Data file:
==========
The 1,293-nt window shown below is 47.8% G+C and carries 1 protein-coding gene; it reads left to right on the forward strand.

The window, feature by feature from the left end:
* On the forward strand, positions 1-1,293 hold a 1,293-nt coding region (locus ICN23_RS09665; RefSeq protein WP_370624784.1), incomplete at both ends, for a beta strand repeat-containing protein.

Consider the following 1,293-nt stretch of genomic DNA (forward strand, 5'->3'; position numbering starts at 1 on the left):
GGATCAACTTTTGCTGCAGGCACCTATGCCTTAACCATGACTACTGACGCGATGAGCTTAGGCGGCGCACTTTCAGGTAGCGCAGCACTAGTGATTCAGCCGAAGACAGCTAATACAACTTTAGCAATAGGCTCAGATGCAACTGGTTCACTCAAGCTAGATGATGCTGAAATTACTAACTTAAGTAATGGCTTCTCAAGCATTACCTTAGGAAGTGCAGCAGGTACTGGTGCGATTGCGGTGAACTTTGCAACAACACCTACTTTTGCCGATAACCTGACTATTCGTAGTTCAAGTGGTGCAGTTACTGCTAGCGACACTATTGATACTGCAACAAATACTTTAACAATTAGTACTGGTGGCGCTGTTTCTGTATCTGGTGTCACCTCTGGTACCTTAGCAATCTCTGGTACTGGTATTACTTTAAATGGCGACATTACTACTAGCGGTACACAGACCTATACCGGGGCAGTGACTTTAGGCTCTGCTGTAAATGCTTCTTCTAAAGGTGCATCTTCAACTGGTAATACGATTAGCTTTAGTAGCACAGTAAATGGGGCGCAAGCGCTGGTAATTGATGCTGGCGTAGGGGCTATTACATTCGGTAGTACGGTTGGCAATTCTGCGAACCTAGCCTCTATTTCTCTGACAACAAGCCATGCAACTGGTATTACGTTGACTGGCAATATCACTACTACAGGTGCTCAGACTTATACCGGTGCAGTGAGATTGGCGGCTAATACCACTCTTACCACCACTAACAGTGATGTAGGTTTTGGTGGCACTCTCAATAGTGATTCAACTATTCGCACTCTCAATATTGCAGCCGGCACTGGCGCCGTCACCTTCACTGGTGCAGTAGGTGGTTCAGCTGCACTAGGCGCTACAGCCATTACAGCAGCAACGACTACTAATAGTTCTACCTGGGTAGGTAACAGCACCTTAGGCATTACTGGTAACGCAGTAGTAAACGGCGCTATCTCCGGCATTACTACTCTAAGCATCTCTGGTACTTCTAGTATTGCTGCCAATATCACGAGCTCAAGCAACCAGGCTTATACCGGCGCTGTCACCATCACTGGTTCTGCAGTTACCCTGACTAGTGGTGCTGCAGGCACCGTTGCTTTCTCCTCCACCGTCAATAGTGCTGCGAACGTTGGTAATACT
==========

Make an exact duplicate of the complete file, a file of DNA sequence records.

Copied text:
The 1,293-nt window shown below is 47.8% G+C and carries 1 protein-coding gene; it reads left to right on the forward strand.

The window, feature by feature from the left end:
* On the forward strand, positions 1-1,293 hold a 1,293-nt coding region (locus ICN23_RS09665; RefSeq protein WP_370624784.1), incomplete at both ends, for a beta strand repeat-containing protein.

Consider the following 1,293-nt stretch of genomic DNA (forward strand, 5'->3'; position numbering starts at 1 on the left):
GGATCAACTTTTGCTGCAGGCACCTATGCCTTAACCATGACTACTGACGCGATGAGCTTAGGCGGCGCACTTTCAGGTAGCGCAGCACTAGTGATTCAGCCGAAGACAGCTAATACAACTTTAGCAATAGGCTCAGATGCAACTGGTTCACTCAAGCTAGATGATGCTGAAATTACTAACTTAAGTAATGGCTTCTCAAGCATTACCTTAGGAAGTGCAGCAGGTACTGGTGCGATTGCGGTGAACTTTGCAACAACACCTACTTTTGCCGATAACCTGACTATTCGTAGTTCAAGTGGTGCAGTTACTGCTAGCGACACTATTGATACTGCAACAAATACTTTAACAATTAGTACTGGTGGCGCTGTTTCTGTATCTGGTGTCACCTCTGGTACCTTAGCAATCTCTGGTACTGGTATTACTTTAAATGGCGACATTACTACTAGCGGTACACAGACCTATACCGGGGCAGTGACTTTAGGCTCTGCTGTAAATGCTTCTTCTAAAGGTGCATCTTCAACTGGTAATACGATTAGCTTTAGTAGCACAGTAAATGGGGCGCAAGCGCTGGTAATTGATGCTGGCGTAGGGGCTATTACATTCGGTAGTACGGTTGGCAATTCTGCGAACCTAGCCTCTATTTCTCTGACAACAAGCCATGCAACTGGTATTACGTTGACTGGCAATATCACTACTACAGGTGCTCAGACTTATACCGGTGCAGTGAGATTGGCGGCTAATACCACTCTTACCACCACTAACAGTGATGTAGGTTTTGGTGGCACTCTCAATAGTGATTCAACTATTCGCACTCTCAATATTGCAGCCGGCACTGGCGCCGTCACCTTCACTGGTGCAGTAGGTGGTTCAGCTGCACTAGGCGCTACAGCCATTACAGCAGCAACGACTACTAATAGTTCTACCTGGGTAGGTAACAGCACCTTAGGCATTACTGGTAACGCAGTAGTAAACGGCGCTATCTCCGGCATTACTACTCTAAGCATCTCTGGTACTTCTAGTATTGCTGCCAATATCACGAGCTCAAGCAACCAGGCTTATACCGGCGCTGTCACCATCACTGGTTCTGCAGTTACCCTGACTAGTGGTGCTGCAGGCACCGTTGCTTTCTCCTCCACCGTCAATAGTGCTGCGAACGTTGGTAATACT